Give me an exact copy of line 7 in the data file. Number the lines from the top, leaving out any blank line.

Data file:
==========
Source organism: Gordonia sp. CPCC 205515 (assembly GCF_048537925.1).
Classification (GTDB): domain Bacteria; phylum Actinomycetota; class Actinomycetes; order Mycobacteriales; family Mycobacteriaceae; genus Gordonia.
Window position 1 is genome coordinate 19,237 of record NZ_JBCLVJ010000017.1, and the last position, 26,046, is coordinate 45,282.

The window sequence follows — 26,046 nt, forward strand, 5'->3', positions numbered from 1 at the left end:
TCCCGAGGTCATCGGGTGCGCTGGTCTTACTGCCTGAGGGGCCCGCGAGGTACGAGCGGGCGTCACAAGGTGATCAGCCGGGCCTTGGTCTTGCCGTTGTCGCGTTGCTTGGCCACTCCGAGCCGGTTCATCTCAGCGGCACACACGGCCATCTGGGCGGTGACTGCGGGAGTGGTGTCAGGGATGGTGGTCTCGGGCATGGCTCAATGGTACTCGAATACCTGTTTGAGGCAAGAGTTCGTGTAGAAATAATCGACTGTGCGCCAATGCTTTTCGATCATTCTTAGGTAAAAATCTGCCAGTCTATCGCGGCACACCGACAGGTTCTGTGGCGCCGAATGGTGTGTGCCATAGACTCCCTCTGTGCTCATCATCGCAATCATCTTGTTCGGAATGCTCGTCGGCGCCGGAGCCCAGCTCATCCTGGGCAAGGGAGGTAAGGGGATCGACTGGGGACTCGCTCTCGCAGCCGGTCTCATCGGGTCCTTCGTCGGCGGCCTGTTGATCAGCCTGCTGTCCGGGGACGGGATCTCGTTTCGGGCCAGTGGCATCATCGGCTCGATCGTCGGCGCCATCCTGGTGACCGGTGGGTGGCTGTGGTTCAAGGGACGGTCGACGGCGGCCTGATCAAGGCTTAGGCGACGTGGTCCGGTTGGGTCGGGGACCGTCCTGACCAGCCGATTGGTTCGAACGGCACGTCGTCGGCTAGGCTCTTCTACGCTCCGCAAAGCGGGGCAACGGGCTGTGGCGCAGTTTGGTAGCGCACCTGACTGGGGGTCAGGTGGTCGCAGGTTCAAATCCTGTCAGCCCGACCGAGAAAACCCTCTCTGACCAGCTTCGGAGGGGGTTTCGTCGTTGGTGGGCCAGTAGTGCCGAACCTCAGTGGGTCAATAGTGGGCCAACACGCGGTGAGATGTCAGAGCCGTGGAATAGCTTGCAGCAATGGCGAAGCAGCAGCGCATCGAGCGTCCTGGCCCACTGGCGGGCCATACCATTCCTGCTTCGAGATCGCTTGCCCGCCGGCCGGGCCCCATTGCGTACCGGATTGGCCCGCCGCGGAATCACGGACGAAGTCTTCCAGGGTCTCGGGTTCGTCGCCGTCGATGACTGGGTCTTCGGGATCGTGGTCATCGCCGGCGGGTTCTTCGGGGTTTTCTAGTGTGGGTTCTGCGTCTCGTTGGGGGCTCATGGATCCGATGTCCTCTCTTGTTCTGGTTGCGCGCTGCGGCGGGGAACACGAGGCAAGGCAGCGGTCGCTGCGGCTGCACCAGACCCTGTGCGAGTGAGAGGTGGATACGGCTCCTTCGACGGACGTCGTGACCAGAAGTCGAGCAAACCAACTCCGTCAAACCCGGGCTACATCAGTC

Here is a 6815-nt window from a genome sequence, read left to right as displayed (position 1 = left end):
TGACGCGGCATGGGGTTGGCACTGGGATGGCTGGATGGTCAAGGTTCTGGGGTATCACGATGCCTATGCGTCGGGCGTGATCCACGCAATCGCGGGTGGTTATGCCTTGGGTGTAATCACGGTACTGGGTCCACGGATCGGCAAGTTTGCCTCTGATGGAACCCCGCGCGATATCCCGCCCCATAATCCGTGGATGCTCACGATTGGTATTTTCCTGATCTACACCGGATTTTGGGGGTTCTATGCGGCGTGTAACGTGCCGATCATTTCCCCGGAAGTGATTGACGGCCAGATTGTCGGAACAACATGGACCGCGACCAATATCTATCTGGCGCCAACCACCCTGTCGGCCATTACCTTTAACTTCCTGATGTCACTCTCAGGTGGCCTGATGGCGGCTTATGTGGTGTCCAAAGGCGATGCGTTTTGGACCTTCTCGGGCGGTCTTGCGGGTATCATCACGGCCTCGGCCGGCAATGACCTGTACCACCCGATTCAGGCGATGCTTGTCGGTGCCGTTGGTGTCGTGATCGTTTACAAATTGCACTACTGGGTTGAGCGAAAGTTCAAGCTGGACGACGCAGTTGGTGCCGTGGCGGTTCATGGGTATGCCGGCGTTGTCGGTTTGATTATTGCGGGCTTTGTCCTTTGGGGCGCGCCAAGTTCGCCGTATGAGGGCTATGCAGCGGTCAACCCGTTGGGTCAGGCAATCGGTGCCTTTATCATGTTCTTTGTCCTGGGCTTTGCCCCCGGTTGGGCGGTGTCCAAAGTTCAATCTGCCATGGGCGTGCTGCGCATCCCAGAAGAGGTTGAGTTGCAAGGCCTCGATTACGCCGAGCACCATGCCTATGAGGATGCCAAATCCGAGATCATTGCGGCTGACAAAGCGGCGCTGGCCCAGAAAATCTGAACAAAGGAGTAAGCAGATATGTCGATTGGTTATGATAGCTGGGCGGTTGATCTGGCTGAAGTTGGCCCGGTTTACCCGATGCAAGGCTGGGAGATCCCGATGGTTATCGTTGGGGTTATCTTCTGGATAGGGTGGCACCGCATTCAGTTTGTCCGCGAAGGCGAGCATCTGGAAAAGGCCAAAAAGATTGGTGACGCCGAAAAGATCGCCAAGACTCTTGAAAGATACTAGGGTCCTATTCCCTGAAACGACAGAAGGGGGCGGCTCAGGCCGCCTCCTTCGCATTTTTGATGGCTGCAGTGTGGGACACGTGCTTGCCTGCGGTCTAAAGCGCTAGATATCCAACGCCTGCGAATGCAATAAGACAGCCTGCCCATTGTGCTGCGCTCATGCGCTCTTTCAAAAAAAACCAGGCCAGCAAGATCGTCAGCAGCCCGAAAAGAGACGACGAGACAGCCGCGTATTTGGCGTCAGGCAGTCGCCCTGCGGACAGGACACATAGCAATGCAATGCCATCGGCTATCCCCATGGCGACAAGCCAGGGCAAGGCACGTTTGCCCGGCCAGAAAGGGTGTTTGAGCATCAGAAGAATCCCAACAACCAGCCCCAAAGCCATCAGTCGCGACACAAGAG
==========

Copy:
TGACGCGGCATGGGGTTGGCACTGGGATGGCTGGATGGTCAAGGTTCTGGGGTATCACGATGCCTATGCGTCGGGCGTGATCCACGCAATCGCGGGTGGTTATGCCTTGGGTGTAATCACGGTACTGGGTCCACGGATCGGCAAGTTTGCCTCTGATGGAACCCCGCGCGATATCCCGCCCCATAATCCGTGGATGCTCACGATTGGTATTTTCCTGATCTACACCGGATTTTGGGGGTTCTATGCGGCGTGTAACGTGCCGATCATTTCCCCGGAAGTGATTGACGGCCAGATTGTCGGAACAACATGGACCGCGACCAATATCTATCTGGCGCCAACCACCCTGTCGGCCATTACCTTTAACTTCCTGATGTCACTCTCAGGTGGCCTGATGGCGGCTTATGTGGTGTCCAAAGGCGATGCGTTTTGGACCTTCTCGGGCGGTCTTGCGGGTATCATCACGGCCTCGGCCGGCAATGACCTGTACCACCCGATTCAGGCGATGCTTGTCGGTGCCGTTGGTGTCGTGATCGTTTACAAATTGCACTACTGGGTTGAGCGAAAGTTCAAGCTGGACGACGCAGTTGGTGCCGTGGCGGTTCATGGGTATGCCGGCGTTGTCGGTTTGATTATTGCGGGCTTTGTCCTTTGGGGCGCGCCAAGTTCGCCGTATGAGGGCTATGCAGCGGTCAACCCGTTGGGTCAGGCAATCGGTGCCTTTATCATGTTCTTTGTCCTGGGCTTTGCCCCCGGTTGGGCGGTGTCCAAAGTTCAATCTGCCATGGGCGTGCTGCGCATCCCAGAAGAGGTTGAGTTGCAAGGCCTCGATTACGCCGAGCACCATGCCTATGAGGATGCCAAATCCGAGATCATTGCGGCTGACAAAGCGGCGCTGGCCCAGAAAATCTGAACAAAGGAGTAAGCAGATATGTCGATTGGTTATGATAGCTGGGCGGTTGATCTGGCTGAAGTTGGCCCGGTTTACCCGATGCAAGGCTGGGAGATCCCGATGGTTATCGTTGGGGTTATCTTCTGGATAGGGTGGCACCGCATTCAGTTTGTCCGCGAAGGCGAGCATCTGGAAAAGGCCAAAAAGATTGGTGACGCCGAAAAGATCGCCAAGACTCTTGAAAGATACTAGGGTCCTATTCCCTGAAACGACAGAAGGGGGCGGCTCAGGCCGCCTCCTTCGCATTTTTGATGGCTGCAGTGTGGGACACGTGCTTGCCTGCGGTCTAAAGCGCTAGATATCCAACGCCTGCGAATGCAATAAGACAGCCTGCCCATTGTGCTGCGCTCATGCGCTCTTTCAAAAAAAACCAGGCCAGCAAGATCGTCAGCAGCCCGAAAAGAGACGACGAGACAGCCGCGTATTTGGCGTCAGGCAGTCGCCCTGCGGACAGGACACATAGCAATGCAATGCCATCGGCTATCCCCATGGCGACAAGCCAGGGCAAGGCACGTTTGCCCGGCCAGAAAGGGTGTTTGAGCATCAGAAGAATCCCAACAACCAGCCCCAAAGCCATCAGTCGCGACACAAGAG